Hong Kong’s pro-democracy parties failed to turn discontent with China and Chief Executive Leung Chun-ying into more seats in the city’s most widely contested election, indicating economic concerns weighed more on voters.
Pro-democracy groups won 27 seats in the 70-member Legislative Council election, according to results out yesterday, similar to the proportion in the previous poll. Democratic Party Chairman Albert Ho, who competed with Leung to be the city’s top official in March, said he will resign.
The election run-in was overshadowed by concerns about China’s growing influence as thousands of black-clad students and parents besieged the government headquarters to demand the scrapping of Chinese identity lessons. The debate failed to translate into gains for pro-democracy parties as a record wealth gap and surging property prices also preoccupied voters.
“Livelihood issues are competing against core values,” Dixon Sing, associate professor at Hong Kong University of Science and Technology, said by telephone. Voters were more concerned about economic issues and weren’t aware of the “magnitude of the threat” against values like human rights and democracy, he said.
Of the 70 seats, 40 were elected by popular votes, with the rest picked by representatives from industries including finance. Pro-democracy parties picked up 53 percent of the seats open for the public to vote in, down from 63 percent.
Hong Kong is governed by a “One Country, Two Systems” policy, with its top leader picked by a member-committee comprising of billionaires, lawmakers and representatives from industries. Lawmakers in the Legislative Council are able to approve and debate bills, though they can’t form government.
China has promised to introduce universal suffrage by 2017, meaning Leung will be the last leader to be chosen by a committee. Pro-democracy parties have advocated for a quicker transition.
The Democratic Party, the biggest group among the pro- democracy parties, won six seats, down from eight.
“I have to accept full political responsibility,” Ho said in announcing his resignation yesterday. “Our party would certainly learn from this failure.”
Based on the popular turnout, pro-democracy parties won about 55 percent of the votes for the seats based on geography, down from about 59 percent in the 2008 poll, Sing said.
The debate about Hong Kong’s political freedom is taking place as its Gini coefficient, which measures income inequality, surged from 0.43 in 1971 to a record 0.537 in 2011, according to government statistics. A reading of zero means income equality and one complete inequality.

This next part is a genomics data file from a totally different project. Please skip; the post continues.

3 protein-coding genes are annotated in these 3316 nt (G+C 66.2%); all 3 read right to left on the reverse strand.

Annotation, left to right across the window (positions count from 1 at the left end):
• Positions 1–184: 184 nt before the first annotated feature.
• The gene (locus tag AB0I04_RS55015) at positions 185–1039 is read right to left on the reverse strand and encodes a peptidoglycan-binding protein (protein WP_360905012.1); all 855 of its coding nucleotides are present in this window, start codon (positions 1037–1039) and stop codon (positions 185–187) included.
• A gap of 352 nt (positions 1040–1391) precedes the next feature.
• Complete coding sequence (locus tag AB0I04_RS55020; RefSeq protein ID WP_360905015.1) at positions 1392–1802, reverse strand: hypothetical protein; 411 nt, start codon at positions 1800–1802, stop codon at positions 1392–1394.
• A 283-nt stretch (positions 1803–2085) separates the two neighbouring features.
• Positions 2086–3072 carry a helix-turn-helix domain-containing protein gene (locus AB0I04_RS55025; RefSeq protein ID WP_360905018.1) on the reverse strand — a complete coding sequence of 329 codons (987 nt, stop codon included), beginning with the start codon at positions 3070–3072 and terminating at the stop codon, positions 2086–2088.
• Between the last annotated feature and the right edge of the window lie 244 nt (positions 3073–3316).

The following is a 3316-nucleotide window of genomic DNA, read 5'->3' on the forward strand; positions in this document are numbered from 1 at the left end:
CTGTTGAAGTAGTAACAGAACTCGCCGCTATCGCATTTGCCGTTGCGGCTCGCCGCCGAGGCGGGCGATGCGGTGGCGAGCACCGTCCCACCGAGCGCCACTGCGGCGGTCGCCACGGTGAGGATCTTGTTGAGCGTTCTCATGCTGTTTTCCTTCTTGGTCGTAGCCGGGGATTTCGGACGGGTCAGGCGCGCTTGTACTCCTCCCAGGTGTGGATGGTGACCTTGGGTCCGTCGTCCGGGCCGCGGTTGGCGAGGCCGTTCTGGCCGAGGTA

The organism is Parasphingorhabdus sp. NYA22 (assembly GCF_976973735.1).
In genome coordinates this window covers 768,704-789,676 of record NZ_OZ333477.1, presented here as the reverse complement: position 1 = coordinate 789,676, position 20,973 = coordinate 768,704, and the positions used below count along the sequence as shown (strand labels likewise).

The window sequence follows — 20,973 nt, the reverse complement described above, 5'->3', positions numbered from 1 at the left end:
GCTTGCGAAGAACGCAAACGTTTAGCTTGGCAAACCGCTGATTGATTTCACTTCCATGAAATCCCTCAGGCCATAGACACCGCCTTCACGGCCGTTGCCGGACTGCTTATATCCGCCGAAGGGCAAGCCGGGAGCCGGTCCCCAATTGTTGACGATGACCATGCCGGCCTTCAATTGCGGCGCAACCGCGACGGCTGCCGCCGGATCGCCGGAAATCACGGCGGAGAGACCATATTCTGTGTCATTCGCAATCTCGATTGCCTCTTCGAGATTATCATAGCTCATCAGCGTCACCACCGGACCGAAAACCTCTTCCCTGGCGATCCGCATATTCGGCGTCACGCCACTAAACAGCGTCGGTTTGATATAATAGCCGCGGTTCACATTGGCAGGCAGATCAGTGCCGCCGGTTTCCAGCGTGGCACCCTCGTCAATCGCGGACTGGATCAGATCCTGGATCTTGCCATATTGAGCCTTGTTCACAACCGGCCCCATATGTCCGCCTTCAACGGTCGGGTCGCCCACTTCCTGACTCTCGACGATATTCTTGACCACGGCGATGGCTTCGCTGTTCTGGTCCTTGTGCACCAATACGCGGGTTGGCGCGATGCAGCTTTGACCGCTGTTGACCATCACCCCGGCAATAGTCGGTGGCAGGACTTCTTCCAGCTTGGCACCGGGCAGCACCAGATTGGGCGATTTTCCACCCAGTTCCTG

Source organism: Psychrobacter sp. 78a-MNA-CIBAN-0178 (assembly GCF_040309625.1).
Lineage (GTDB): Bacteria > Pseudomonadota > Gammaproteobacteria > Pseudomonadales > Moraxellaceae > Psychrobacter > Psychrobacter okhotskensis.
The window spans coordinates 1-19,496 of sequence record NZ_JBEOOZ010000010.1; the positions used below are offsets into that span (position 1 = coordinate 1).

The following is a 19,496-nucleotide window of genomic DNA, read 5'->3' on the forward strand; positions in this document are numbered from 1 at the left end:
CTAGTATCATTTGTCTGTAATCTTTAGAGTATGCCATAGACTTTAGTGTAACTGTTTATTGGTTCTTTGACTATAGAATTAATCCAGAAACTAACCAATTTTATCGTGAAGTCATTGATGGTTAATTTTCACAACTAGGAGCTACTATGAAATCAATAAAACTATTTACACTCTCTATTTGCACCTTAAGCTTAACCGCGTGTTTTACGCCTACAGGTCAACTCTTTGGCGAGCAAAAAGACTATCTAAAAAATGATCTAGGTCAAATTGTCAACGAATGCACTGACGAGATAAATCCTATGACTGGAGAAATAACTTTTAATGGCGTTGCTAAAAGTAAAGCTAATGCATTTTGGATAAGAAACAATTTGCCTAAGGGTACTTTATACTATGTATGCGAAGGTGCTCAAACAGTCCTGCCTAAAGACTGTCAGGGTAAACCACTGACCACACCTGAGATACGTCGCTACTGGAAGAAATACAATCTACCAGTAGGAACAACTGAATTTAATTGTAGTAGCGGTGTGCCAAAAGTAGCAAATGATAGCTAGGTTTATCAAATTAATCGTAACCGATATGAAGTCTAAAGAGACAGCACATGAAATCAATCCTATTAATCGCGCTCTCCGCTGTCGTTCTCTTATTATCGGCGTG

Parties that support Leung, including the Democratic Alliance for the Betterment and Progress of Hong Kong and the Federation of Trade Unions, added seats. Leung has pledged to narrow the wealth gap and make housing affordable.
“Pro-establishment parties have been very good at mobilizing supporters, and they have far more resources than pro-democracy parties,” said Ma Ngok, a political scientist at the Chinese University of Hong Kong.
About 1.83 million voters cast their ballots, representing a turnout of 53 percent, the second highest since the city returned to Chinese rule in 1997.
Pro-democracy parties were able to retain one-third of the seats on the legislature, which means they can veto major laws including constitutional changes.
Dissatisfaction at the way the government deals with China has risen to the highest level in eight years, according to a survey by the Hong Kong Transition Project, which has tracked changes in the city since its return to China in 1997.
Leung had sought to allay growing public discontent with China by backing down from a plan to introduce Chinese national education classes, suspending a policy to allow more tourists from neighboring Shenzhen, and announcing a plan for the sale of homes built only for locals.
Home prices have soared by about 88 percent since the start of 2009, driven by record low-interest rates and purchases by mainland buyers. Chinese mothers taking up hospital beds and overcrowding because of an influx of tourists have also spurred discontent in Hong Kong.
The pro-democracy parties “would’ve had sheer disaster if it hadn’t been for the national education issue,” Michael DeGolyer, political scientist at Hong Kong Baptist University, said. “They were too divided among themselves.”
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